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Uses

Edible uses

There are no edible uses listed for Olearia avicenniifolia.

Material uses

Very resistant to maritime exposure and tolerant of severe pruning[1][2][3][4], this plant can be used as an effective windbreak hedge in exposed maritime areas[5]. It is rather slow growing though[5].
There are no material uses listed for Olearia avicenniifolia.

Medicinal uses(Warning!)

There are no medicinal uses listed for Olearia avicenniifolia.

Ecology

Ecosystem niche/layer

Ecological Functions

Hedge

Forage

Nothing listed.

Shelter

Nothing listed.

Propagation

Seed - surface sow in early spring in a greenhouse. Do not allow the compost to dry out. Prick out the seedlings into individual pots when they are large enough to handle and grow them on in the greenhouse for their first winter. If growth has been sufficiently good, plant them out into their permanent positions in early summer of the following year, otherwise grow them on for another year in pots and plant them out the following early summer.

Cuttings of half-ripe wood, 5 - 10cm with a heel, July/August in a frame. Pot up in late August and overwinter in a cold frame then plant out in late spring or early summer[6]. Good percentage[1].

Cuttings of moderately ripe wood of the current years growth, 5 - 10cm with a heel, November in a frame. High percentage[6].

Practical Plants is currently lacking information on propagation instructions of Olearia avicenniifolia. Help us fill in the blanks! Edit this page to add your knowledge.



Cultivation

Succeeds in any well-drained moderately fertile soil in full sun[7][4]. Thrives in a chalky soil[7] but prefers a light loam or peaty soil[1]. Very tolerant of maritime exposure[1][5]. Tolerates atmospheric pollution[4].

This species is not very hardy outside the milder western and south-western maritime areas of Britain[8], tolerating temperatures down to about -10°c[9]. Another report says that it is hardy to about -15°c[4]. Very slow growing in Britain[5], the plants generally only reach 2 - 3 metres tall in cultivation in this country. Plants can be pruned right back into old wood in order to promote fresh growth[4]. Any pruning is best done in the spring[1]. Some named forms have been developed for their ornamental value[7].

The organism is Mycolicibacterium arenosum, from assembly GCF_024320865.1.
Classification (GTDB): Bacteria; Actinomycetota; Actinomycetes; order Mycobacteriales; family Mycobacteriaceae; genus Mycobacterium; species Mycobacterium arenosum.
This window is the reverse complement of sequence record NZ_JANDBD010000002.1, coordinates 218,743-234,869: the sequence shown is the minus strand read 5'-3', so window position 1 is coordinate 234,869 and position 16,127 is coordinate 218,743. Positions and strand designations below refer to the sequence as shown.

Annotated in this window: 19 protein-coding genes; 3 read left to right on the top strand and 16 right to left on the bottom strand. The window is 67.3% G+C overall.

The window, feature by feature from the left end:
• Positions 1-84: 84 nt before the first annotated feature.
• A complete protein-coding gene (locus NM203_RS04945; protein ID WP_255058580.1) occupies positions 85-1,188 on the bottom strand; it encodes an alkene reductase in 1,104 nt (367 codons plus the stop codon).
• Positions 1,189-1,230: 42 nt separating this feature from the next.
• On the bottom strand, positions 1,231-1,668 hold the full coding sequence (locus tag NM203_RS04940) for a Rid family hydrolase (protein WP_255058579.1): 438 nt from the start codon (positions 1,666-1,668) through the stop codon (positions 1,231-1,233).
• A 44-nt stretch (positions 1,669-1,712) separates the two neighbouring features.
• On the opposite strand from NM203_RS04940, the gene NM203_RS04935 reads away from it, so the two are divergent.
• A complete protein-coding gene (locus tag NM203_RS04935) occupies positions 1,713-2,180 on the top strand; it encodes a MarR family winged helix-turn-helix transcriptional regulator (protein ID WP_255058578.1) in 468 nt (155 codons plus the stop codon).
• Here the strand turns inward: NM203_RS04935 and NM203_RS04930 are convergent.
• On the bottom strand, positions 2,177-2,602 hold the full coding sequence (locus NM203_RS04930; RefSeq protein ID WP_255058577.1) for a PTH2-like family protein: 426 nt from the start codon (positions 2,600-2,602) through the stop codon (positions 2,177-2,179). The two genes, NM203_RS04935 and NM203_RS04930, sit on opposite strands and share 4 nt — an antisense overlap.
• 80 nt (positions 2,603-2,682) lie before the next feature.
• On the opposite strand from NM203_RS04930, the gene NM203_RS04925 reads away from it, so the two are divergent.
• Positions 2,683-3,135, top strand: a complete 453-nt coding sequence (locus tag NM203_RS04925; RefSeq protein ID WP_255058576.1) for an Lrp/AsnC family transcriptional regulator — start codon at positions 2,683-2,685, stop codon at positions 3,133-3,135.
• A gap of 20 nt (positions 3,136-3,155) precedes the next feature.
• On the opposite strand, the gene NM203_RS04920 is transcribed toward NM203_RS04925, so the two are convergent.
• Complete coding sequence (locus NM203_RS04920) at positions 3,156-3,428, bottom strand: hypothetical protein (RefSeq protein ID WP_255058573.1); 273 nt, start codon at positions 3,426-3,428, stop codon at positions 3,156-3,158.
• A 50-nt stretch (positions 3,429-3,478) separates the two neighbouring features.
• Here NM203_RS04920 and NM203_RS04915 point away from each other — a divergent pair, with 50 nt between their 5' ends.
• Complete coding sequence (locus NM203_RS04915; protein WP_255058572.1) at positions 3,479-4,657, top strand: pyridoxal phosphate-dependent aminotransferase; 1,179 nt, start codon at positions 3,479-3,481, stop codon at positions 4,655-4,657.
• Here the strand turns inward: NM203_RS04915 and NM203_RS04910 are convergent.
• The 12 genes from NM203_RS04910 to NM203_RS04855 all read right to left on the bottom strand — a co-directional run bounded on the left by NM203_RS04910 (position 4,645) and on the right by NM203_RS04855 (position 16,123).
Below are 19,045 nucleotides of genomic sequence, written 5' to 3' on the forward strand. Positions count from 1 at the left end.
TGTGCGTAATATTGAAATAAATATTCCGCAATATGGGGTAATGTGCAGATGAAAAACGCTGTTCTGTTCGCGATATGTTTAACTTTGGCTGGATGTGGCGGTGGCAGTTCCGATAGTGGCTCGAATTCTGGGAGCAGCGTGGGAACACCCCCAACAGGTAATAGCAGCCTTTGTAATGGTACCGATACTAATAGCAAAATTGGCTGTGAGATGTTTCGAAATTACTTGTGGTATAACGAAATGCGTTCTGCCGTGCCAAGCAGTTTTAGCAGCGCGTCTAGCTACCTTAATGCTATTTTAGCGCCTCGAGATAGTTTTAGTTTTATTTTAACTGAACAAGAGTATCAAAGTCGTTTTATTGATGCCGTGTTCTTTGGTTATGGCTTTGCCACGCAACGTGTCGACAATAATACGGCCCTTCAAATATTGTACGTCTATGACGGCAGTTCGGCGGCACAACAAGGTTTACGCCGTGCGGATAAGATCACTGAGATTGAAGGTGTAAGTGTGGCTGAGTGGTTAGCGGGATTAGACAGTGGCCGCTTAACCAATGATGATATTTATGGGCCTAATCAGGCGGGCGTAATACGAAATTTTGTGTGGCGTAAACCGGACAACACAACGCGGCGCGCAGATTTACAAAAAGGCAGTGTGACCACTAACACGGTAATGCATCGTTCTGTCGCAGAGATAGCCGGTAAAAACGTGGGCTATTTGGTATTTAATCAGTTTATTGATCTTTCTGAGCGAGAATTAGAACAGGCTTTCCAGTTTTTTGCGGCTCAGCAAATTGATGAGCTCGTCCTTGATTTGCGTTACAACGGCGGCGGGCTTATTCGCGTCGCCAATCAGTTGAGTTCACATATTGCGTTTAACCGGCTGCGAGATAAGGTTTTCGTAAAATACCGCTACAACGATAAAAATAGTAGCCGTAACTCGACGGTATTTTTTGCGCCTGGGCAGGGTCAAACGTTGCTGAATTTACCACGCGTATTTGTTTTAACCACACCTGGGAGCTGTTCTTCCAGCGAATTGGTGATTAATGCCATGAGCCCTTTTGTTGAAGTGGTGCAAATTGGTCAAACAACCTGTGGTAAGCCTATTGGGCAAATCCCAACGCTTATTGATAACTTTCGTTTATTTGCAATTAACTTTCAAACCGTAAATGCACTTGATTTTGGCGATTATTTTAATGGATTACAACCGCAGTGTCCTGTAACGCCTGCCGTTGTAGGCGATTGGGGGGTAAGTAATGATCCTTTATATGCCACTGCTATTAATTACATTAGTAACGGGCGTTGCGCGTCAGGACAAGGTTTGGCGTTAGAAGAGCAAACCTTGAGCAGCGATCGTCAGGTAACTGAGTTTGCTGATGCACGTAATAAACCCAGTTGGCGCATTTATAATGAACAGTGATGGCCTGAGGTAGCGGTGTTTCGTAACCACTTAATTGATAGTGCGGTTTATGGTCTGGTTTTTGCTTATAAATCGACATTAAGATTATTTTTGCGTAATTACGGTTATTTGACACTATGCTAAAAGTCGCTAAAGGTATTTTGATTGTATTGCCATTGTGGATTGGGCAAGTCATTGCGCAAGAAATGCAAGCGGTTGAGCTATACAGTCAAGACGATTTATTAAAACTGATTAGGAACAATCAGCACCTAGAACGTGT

Flowers best in years following long hot summers[4]. The flowers are sweetly scented[9].

Crops

Problems, pests & diseases

Associations & Interactions

There are no interactions listed for Olearia avicenniifolia. Do you know of an interaction that should be listed here? edit this page to add it.

Polycultures & Guilds

There are no polycultures listed which include Olearia avicenniifolia.

Descendants

Cultivars

Varieties

None listed.

Subspecies

None listed.

Full Data

This table shows all the data stored for this plant.

Taxonomy
Binomial name
Olearia avicenniifolia
Genus
Olearia
Family
Compositae
Imported References
Edible uses
Medicinal uses
Material uses & Functions
Botanic
Propagation
Cultivation
Environment
Cultivation
Uses
Edible uses
None listed.
Material uses
None listed.
Medicinal uses
None listed.
Functions & Nature
Functions
Provides forage for
Provides shelter for
Environment
Hardiness Zone
8
Heat Zone
?
Water
moderate
Sun
full sun
Shade
no shade
Soil Texture
Soil Water Retention
Environmental Tolerances
  • Strong wind
  • Maritime exposure
Ecosystems
Native Climate Zones
None listed.
Adapted Climate Zones
None listed.
Native Geographical Range
None listed.
Native Environment
None listed.
Ecosystem Niche
None listed.
Root Zone Tendancy
None listed.
Life
Deciduous or Evergreen
Herbaceous or Woody
Life Cycle
Growth Rate
?
Mature Size
3 x 5 meters
Fertility
?
Pollinators
Flower Colour
?
Flower Type











References

  1. ? 1.01.11.21.31.41.51.6 Bean. W. Trees and Shrubs Hardy in Great Britain. Vol 1 - 4 and Supplement. Murray (1981-00-00)
  2. ? 2.02.1 Arnold-Forster. Shrubs for the Milder Counties. ()
  3. ? 3.03.1 Taylor. J. The Milder Garden. Dent (1990-00-00)
  4. ? 4.04.14.24.34.44.54.64.7 Huxley. A. The New RHS Dictionary of Gardening. 1992. MacMillan Press ISBN 0-333-47494-5 (1992-00-00)
  5. ? 5.05.15.25.35.4 Rosewarne experimental horticultural station. Shelter Trees and Hedges. Ministry of Agriculture, Fisheries and Food (1984-00-00)
  6. ? 6.06.1 Sheat. W. G. Propagation of Trees, Shrubs and Conifers. MacMillan and Co (1948-00-00)
  7. ? 7.07.17.2 Thomas. G. S. Ornamental Shrubs, Climbers and Bamboos. Murray ISBN 0-7195-5043-2 (1992-00-00)
  8. ? F. Chittendon. RHS Dictionary of Plants plus Supplement. 1956 Oxford University Press (1951-00-00)
  9. ? 9.09.1 Phillips. R. & Rix. M. Shrubs. Pan Books ISBN 0-330-30258-2 (1989-00-00)